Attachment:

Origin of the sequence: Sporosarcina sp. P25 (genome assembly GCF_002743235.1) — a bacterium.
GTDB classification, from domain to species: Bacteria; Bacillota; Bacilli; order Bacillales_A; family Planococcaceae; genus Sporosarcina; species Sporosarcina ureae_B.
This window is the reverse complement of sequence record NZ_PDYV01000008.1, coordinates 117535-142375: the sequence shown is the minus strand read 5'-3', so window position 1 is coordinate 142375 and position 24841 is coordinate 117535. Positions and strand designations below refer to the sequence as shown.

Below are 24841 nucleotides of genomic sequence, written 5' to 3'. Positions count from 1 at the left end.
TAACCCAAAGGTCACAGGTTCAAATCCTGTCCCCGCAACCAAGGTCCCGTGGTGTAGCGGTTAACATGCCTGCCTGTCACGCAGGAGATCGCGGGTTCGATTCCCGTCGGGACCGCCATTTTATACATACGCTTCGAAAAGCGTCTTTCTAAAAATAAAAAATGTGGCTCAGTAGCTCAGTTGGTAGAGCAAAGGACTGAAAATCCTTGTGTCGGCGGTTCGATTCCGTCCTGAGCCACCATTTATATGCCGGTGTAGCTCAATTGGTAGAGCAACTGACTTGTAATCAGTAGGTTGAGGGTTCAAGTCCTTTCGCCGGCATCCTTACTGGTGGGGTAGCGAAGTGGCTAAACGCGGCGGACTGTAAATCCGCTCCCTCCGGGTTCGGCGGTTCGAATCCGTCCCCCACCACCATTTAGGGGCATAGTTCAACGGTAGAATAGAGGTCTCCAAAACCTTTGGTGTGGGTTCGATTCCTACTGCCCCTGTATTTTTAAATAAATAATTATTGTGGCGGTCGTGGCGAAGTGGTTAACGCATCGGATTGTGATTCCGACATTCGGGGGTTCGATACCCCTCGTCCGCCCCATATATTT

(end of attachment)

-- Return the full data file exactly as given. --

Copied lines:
Origin of the sequence: Sporosarcina sp. P25 (genome assembly GCF_002743235.1) — a bacterium.
GTDB classification, from domain to species: Bacteria; Bacillota; Bacilli; order Bacillales_A; family Planococcaceae; genus Sporosarcina; species Sporosarcina ureae_B.
This window is the reverse complement of sequence record NZ_PDYV01000008.1, coordinates 117535-142375: the sequence shown is the minus strand read 5'-3', so window position 1 is coordinate 142375 and position 24841 is coordinate 117535. Positions and strand designations below refer to the sequence as shown.

Below are 24841 nucleotides of genomic sequence, written 5' to 3'. Positions count from 1 at the left end.
TAACCCAAAGGTCACAGGTTCAAATCCTGTCCCCGCAACCAAGGTCCCGTGGTGTAGCGGTTAACATGCCTGCCTGTCACGCAGGAGATCGCGGGTTCGATTCCCGTCGGGACCGCCATTTTATACATACGCTTCGAAAAGCGTCTTTCTAAAAATAAAAAATGTGGCTCAGTAGCTCAGTTGGTAGAGCAAAGGACTGAAAATCCTTGTGTCGGCGGTTCGATTCCGTCCTGAGCCACCATTTATATGCCGGTGTAGCTCAATTGGTAGAGCAACTGACTTGTAATCAGTAGGTTGAGGGTTCAAGTCCTTTCGCCGGCATCCTTACTGGTGGGGTAGCGAAGTGGCTAAACGCGGCGGACTGTAAATCCGCTCCCTCCGGGTTCGGCGGTTCGAATCCGTCCCCCACCACCATTTAGGGGCATAGTTCAACGGTAGAATAGAGGTCTCCAAAACCTTTGGTGTGGGTTCGATTCCTACTGCCCCTGTATTTTTAAATAAATAATTATTGTGGCGGTCGTGGCGAAGTGGTTAACGCATCGGATTGTGATTCCGACATTCGGGGGTTCGATACCCCTCGTCCGCCCCATATATTT